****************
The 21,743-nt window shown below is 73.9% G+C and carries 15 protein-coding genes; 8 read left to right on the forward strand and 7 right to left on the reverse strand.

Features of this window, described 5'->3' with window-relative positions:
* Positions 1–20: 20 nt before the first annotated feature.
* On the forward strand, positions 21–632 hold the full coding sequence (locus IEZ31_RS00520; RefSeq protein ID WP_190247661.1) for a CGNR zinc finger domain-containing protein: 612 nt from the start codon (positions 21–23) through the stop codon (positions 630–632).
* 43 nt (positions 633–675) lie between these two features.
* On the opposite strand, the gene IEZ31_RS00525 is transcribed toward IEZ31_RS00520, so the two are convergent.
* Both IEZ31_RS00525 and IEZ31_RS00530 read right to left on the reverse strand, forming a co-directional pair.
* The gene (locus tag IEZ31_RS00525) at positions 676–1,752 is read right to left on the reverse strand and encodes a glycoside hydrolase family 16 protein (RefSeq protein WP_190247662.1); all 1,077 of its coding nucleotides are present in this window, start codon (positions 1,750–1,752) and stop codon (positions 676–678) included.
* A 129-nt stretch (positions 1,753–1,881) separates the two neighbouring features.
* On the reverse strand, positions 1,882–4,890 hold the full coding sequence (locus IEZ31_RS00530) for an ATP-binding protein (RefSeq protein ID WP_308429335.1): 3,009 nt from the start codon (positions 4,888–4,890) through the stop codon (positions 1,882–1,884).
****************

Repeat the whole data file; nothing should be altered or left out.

The 21,743-nt window shown below is 73.9% G+C and carries 15 protein-coding genes; 8 read left to right on the forward strand and 7 right to left on the reverse strand.

Features of this window, described 5'->3' with window-relative positions:
* Positions 1–20: 20 nt before the first annotated feature.
* On the forward strand, positions 21–632 hold the full coding sequence (locus IEZ31_RS00520; RefSeq protein ID WP_190247661.1) for a CGNR zinc finger domain-containing protein: 612 nt from the start codon (positions 21–23) through the stop codon (positions 630–632).
* 43 nt (positions 633–675) lie between these two features.
* On the opposite strand, the gene IEZ31_RS00525 is transcribed toward IEZ31_RS00520, so the two are convergent.
* Both IEZ31_RS00525 and IEZ31_RS00530 read right to left on the reverse strand, forming a co-directional pair.
* The gene (locus tag IEZ31_RS00525) at positions 676–1,752 is read right to left on the reverse strand and encodes a glycoside hydrolase family 16 protein (RefSeq protein WP_190247662.1); all 1,077 of its coding nucleotides are present in this window, start codon (positions 1,750–1,752) and stop codon (positions 676–678) included.
* A 129-nt stretch (positions 1,753–1,881) separates the two neighbouring features.
* On the reverse strand, positions 1,882–4,890 hold the full coding sequence (locus IEZ31_RS00530) for an ATP-binding protein (RefSeq protein ID WP_308429335.1): 3,009 nt from the start codon (positions 4,888–4,890) through the stop codon (positions 1,882–1,884).